Child abuse suspect seeks supervised visitation with son

Published 10:45 am Wednesday, September 17, 2014

By NEAL WAGNER / Managing Editor

COLUMBIANA – A Shelby County Circuit Court Judge will decide on Sept. 24 if he will allow a woman charged with allegedly causing brain damage to her infant son to have supervised visitation with the child.



Judge Dan Reeves will decide during a Sept. 24 hearing at 8:30 a.m. if he will allow Caitlin Gregory Lunceford, who lists an address in the 500 block of Windsor Court in Alabaster, to have supervised visits with the child, who is now 10 months old.

The Alabaster Police Department arrested Lunceford on Jan. 23 and charged her with one count of aggravated child abuse, a Class B felony.

According to her arrest warrant, Lunceford allegedly did “strike and/or shake” her child, who was about 2 months old and in her care at the time of the incident. The warrant claimed Lunceford caused “brain damage” to the infant.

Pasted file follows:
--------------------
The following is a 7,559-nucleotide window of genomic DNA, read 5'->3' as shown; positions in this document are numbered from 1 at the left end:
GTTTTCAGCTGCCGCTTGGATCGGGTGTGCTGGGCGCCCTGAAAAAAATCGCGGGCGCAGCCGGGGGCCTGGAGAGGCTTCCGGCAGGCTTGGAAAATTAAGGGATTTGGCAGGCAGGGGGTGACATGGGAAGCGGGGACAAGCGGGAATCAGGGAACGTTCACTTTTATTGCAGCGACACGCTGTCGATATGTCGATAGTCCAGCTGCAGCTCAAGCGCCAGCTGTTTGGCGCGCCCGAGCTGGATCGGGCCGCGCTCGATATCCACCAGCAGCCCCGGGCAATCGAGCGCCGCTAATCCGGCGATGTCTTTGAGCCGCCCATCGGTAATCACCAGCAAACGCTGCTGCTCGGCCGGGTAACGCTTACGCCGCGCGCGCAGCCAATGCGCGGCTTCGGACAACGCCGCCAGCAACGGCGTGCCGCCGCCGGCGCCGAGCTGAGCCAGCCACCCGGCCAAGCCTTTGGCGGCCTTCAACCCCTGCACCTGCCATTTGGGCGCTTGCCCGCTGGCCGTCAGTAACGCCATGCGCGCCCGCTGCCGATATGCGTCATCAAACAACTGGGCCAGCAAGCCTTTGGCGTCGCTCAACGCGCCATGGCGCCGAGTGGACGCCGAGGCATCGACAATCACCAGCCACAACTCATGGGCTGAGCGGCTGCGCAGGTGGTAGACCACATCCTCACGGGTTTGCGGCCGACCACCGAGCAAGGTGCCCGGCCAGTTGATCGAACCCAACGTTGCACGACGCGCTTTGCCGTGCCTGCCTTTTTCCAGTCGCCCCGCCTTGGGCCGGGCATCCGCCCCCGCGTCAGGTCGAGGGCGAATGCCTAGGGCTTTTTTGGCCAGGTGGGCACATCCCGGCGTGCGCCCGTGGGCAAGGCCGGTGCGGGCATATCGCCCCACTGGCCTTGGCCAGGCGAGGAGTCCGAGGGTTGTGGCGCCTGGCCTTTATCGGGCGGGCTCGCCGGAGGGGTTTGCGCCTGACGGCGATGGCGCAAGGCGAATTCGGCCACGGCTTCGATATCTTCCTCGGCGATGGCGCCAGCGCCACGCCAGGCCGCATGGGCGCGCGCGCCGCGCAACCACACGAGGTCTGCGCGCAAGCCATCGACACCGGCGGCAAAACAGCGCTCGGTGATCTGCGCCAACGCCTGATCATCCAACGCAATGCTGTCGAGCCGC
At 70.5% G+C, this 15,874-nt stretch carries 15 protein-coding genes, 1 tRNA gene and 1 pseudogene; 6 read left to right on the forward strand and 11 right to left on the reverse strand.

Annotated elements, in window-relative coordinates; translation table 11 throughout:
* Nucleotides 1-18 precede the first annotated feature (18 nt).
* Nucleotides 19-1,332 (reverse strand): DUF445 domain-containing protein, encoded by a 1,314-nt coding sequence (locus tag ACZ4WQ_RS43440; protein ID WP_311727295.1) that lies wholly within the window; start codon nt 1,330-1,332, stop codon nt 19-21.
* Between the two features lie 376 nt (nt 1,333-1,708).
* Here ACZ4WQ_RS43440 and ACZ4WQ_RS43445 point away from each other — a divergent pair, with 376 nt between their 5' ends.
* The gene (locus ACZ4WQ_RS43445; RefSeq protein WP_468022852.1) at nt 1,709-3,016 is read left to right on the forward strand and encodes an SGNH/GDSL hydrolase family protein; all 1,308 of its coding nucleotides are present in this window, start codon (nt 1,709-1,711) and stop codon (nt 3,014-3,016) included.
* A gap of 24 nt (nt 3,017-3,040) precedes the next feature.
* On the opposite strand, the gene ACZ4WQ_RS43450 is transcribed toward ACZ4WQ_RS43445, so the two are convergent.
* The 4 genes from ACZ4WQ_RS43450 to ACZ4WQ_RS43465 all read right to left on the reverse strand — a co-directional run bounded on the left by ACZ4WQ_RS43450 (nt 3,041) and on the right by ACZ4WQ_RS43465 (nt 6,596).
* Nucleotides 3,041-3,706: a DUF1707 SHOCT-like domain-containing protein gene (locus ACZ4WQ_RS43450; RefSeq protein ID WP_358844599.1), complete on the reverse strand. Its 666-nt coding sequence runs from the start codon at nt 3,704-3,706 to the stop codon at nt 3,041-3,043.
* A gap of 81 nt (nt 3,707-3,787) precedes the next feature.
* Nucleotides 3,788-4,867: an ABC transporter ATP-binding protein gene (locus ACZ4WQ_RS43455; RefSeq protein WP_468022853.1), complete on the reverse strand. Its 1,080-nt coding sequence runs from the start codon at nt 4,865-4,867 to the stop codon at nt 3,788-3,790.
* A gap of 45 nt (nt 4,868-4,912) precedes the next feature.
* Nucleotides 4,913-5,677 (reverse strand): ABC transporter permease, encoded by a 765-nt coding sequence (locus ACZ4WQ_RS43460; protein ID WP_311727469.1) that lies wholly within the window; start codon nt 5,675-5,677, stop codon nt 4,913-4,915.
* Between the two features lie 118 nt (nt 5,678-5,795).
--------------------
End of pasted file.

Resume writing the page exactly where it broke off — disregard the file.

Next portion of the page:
In February, Lunceford requested a previous court order denying her contact with her child be lifted, and requested she be allowed supervised visitation for one hour three nights per week.

Along with the order requesting supervised visitation, Lunceford’s attorneys, Barry and Lara McCauley Alvis, also filed the results of a polygraph test Lunceford took on Feb. 19 with Sprayberry Polygraph Investigations.

During the test, the polygraphist, Jesse Sprayberry, asked Lunceford if she caused any of the infant’s injuries, if she deliberately injured the child in any way or if she ever lost her temper and injured the child. Lunceford answered “no” to all three questions, according to Sprayberry.

“In the present case … evaluation of the test charts determined that deception was not attempted to the relevant questions,” Sprayberry wrote. “In my opinion, Ms. Lunceford answered the questions truthfully.”

In a motion filed on Sept. 15, Lunceford’s attorneys, Barry and Lara Alvis, again requested Lunceford be granted supervised visitation with the child, claiming “The failure of the child to spend time with its mother can create significant long-term adverse consequences with the child.”

“The mother is requesting supervised visitation with her father who is a retired Marine and is ready, willing and able to supervise said visitation or any other suitable person,” read the Sept. 15 motion.